Quad City Times: Editorial: Iowa Farm Bureau can't duck water crisis
Link - The farm bureau last week took initial steps toward accepting reality. It no longer directly opposes new state funding for water quality, a problem in Iowa most frequently pinned on farmers. The state's most influential agricultural organization hasn't, however, endorsed any way to raise the millions needed to actually fund water scrubbing projects.

Des Moines Register: Drifting pesticides put neighboring farms at risk
Link - Iowa’s organic farms, vineyards, apiaries and other non-conventional farms surrounded by row crops treated with pesticides are at risk of being hit with drifting spray that can hurt their farms.

Bonners Ferry Herald: Judge rules for enviros on lynx critical habitat
Link - U.S. District Judge Dana Christensen affirmed the advocates’ contention that the U.S. Fish and Wildlife Service failed to fully analyze potential habitat for the wildcat, currently designated as threatened, in its native range of Idaho, Montana and Colorado.

Capital Press: Doug Warnock: Finding ways to enhance water quality
Link - Farmers and ranchers across the United States are under increasing pressure to limit nutrients from their land moving into streams, waterways and groundwater systems. Agricultural producers don’t want to lower water quality, but want to find ways to eliminate any pollution, while maintaining or enhancing their economic viability.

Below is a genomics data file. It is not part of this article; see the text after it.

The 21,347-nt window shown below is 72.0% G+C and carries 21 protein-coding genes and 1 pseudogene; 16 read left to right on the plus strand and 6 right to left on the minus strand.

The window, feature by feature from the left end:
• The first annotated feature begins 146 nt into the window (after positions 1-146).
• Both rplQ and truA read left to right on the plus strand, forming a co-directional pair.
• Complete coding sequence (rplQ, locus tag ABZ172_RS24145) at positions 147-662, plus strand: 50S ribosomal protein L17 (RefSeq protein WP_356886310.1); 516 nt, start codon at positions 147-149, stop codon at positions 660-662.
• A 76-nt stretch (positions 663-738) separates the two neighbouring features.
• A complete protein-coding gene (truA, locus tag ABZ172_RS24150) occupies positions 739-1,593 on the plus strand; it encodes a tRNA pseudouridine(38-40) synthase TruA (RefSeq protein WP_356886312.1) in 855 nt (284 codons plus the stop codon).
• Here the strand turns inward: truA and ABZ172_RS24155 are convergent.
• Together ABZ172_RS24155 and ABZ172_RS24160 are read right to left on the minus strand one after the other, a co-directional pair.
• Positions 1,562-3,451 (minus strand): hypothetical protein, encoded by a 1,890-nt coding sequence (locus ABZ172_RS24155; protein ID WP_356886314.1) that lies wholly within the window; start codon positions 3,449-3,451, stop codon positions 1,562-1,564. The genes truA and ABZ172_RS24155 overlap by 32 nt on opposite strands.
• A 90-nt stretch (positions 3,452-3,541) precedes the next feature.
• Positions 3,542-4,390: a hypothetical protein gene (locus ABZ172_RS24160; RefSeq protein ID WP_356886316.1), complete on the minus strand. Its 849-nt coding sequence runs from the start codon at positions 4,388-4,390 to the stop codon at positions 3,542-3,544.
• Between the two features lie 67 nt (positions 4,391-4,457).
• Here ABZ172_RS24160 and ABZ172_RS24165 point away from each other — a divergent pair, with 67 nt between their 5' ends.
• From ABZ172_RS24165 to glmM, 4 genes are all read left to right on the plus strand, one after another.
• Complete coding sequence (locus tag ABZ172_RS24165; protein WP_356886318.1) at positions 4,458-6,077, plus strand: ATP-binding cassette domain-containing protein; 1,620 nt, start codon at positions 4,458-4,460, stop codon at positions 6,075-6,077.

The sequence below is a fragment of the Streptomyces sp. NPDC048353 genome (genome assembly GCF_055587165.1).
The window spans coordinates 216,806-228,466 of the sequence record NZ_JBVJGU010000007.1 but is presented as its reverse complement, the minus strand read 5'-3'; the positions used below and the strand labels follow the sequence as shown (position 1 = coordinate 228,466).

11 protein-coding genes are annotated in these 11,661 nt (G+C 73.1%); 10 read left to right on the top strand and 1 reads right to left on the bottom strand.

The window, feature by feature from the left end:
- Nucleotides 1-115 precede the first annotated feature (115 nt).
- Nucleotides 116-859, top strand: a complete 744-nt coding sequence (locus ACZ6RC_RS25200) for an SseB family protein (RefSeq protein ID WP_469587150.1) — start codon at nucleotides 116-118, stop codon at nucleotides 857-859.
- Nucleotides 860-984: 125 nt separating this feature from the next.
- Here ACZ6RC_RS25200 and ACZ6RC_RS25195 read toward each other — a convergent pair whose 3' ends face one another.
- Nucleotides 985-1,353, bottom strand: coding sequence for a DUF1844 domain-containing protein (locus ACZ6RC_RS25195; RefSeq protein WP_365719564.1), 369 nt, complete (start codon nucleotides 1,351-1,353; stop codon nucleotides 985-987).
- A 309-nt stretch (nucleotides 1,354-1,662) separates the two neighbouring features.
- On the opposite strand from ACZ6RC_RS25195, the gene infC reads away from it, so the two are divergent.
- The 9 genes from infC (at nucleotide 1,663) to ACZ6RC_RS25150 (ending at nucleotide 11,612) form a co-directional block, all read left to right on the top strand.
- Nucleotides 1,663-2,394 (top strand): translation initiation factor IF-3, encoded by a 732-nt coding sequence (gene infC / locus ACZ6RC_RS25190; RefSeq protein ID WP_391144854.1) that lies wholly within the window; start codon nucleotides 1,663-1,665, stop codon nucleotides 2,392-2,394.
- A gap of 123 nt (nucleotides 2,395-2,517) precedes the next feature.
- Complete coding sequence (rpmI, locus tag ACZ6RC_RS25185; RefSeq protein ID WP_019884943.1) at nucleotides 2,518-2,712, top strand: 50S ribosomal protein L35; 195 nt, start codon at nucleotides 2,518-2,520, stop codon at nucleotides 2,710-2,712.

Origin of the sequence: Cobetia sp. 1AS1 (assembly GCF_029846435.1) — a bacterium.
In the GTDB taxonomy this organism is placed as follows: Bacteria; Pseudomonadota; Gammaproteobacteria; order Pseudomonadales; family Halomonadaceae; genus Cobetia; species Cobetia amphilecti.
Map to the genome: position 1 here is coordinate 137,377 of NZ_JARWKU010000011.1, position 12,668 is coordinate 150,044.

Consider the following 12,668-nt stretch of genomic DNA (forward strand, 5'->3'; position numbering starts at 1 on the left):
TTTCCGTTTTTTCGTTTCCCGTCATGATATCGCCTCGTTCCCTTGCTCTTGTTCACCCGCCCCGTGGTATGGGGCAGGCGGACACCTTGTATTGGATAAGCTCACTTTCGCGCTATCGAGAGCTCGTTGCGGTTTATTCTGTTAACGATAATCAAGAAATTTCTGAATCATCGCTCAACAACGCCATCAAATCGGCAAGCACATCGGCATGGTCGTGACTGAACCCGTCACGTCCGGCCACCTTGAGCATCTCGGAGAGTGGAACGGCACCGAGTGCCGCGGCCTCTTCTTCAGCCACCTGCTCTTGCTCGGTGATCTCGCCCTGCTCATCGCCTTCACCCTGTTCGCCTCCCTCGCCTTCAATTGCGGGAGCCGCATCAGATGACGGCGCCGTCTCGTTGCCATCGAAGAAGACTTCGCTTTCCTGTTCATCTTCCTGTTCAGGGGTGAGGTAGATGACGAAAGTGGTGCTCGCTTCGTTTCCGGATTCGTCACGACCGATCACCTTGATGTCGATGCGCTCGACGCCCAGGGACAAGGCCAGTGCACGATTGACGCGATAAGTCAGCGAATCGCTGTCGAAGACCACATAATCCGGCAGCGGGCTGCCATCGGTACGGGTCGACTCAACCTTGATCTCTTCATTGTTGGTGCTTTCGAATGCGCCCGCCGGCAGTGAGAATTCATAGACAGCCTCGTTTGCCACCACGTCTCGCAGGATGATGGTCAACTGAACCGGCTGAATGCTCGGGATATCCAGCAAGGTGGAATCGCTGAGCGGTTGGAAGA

PBS: When labor laws left farm workers behind — and vulnerable to abuse
Link - “The entire agricultural industry’s greatest subsidy is the lack of protection for agricultural workers,” said Margaret Gray, who interviewed 160 farm workers in New York’s Hudson Valley for her book, “Labor and the Locavore: The Making of a Comprehensive Food Ethic.”

Iowa Farmer Today: Machinery Matters: Autonomous tractors fill farm labor, efficiency needs
Link - For Case IH, the concept vehicle is a cabless row-crop tractor that can operate autonomously with a wide range of field implements.

The Hill: We need a legal, stable agriculture workforce: how do we get there?
Link - AGree is bringing together experts who represent both employer and worker perspectives. On Sept. 19, during a panel discussion hosted in Washington, D.C., they will share their visions on what the future could look like for foreign-born labor in U.S. agriculture.


Agri-Pulse: Syngenta to pay $1.2 M for selling misbranded pesticides
Link - Syngenta Crop Protection has agreed to pay $1.2 million to resolve alleged violations of the Federal Insecticide, Fungicide, and Rodenticide Act, the Environmental Protection Agency said today.

Washington Post: Farm Aid weaves blues-country-rock tapestry at Jiffy Lube
Link - The concert was born of the farm crisis that accelerated during the Reagan years; weeks after the first Farm Aid, Neil Young took out a full-page ad in USA Today that asked the president, “Will the family farm in America die as a result of your administration?”